6. The assessment of the extent of insight is a matter for the tribunal, weighing all the evidence and having heard the registrant. The Court should be slow to interfere.

In Sawati, the court considered Sayer and clarified that:

“… before a Tribunal can be sure of making fair use of a rejected defence to aggravate sanctions … it needs to remind itself … that doctors are properly and fairly entitled to defend themselves, and may then find it helpful to think about four things:

  1. How far state of mind or dishonesty was a primary rather than second-order allegation to begin with (noting the dangers of charging traps) – or not an allegation at all.
  2. What if anything the doctor was positively denying other than their own dishonesty or state of knowledge.
  3. How far ‘lack of insight’ is evidenced by anything other than the rejected defence.
  4. The nature and quality of the defence, identifying clearly any respect in which it was itself a deception, a lie or a counter-allegation of others’ dishonesty.”

Great swathes of the NMC’s Sanctions Guidance were recited by Morris J. who was very critical of the Committee, finding that it made a number of errors of principle and of evaluation in its decision – both in its findings on sanction and in its underlying findings of misconduct and impairment upon which the decision on sanction was based (§76). In respect of insight the judge noted the Registrant had not only denied the allegation, but provided an account which flew in the face of the CCTV, and sought to blame others. These were relevant considerations listed in Sawati when considering if the denial of an allegation may demonstrate a lack of insight. Her reflective statement, moreover, continued to deny the offence, provided no explanation of her actions, or how such an assault impacts on public confidence.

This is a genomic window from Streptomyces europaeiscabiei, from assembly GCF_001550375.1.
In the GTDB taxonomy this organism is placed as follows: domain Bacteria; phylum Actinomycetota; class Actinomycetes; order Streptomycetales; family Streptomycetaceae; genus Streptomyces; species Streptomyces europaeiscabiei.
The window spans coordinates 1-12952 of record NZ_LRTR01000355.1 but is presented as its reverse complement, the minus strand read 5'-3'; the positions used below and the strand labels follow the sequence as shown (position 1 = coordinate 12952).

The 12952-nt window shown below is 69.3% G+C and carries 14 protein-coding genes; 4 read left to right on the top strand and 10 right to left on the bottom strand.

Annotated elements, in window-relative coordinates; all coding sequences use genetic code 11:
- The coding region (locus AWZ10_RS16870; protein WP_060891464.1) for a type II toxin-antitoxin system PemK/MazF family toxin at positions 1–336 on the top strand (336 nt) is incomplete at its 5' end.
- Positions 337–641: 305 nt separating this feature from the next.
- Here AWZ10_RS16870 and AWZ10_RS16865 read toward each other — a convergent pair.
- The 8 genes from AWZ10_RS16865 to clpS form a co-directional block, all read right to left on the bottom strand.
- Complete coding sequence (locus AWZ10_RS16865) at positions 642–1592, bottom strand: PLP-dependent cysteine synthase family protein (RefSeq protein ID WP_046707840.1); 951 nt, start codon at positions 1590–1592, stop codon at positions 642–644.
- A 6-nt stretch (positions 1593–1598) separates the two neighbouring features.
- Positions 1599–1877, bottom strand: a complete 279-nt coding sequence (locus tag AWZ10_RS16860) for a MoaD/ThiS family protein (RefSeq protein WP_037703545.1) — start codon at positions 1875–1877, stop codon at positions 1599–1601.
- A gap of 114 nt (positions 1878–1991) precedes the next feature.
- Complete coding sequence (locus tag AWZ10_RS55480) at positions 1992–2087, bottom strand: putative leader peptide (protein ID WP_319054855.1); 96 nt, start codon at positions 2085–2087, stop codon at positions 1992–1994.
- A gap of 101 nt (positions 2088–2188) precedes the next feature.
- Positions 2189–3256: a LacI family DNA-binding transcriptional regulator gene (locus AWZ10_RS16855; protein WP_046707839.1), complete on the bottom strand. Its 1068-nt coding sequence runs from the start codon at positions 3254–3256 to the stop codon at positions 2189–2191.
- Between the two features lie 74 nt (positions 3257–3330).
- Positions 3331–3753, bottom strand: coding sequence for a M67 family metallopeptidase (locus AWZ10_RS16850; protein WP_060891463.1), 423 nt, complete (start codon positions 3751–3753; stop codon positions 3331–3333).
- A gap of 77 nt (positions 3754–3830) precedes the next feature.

Having found that the Committee’s decision, “fell outside the bounds of what it could properly and reasonably have decided”, importantly, Morris J. went on to set out the proper approach to sanction in cases where a registrant’s conduct may be fundamentally incompatible with continued registration.  Having ruled out lesser sanctions, the Committee had turned to consider a suspension order. When it did so it went straight to the checklist of factors in the Sanctions Guidance.  Having identified three such factors as applicable to the Registrant, only then did it consider whether the misconduct was fundamentally incompatible with continued registration.

“… [W]hen the Committee turned to consider a suspension order, it should have considered, first, whether this was a case of fundamental incompatibility. The Guidance provides, at the outset, that suspension may be appropriate “in cases where the misconduct isn’t fundamentally incompatible”. This suggests that prior to considering the checklist of factors favouring suspension, fundamental incompatibility should be considered first” (86).

Consequently, the order of suspension in relation to a nurse with a forty year ‘unblemished record’ (irrelevant in the circumstances), who had worked for more than two years in compliance with her Interim Order of conditions and obtained positive references for her work during that period (essentially irrelevant and, anyway, to be balanced with the breach), was replaced with an order for strike-off.


Gavin Irwin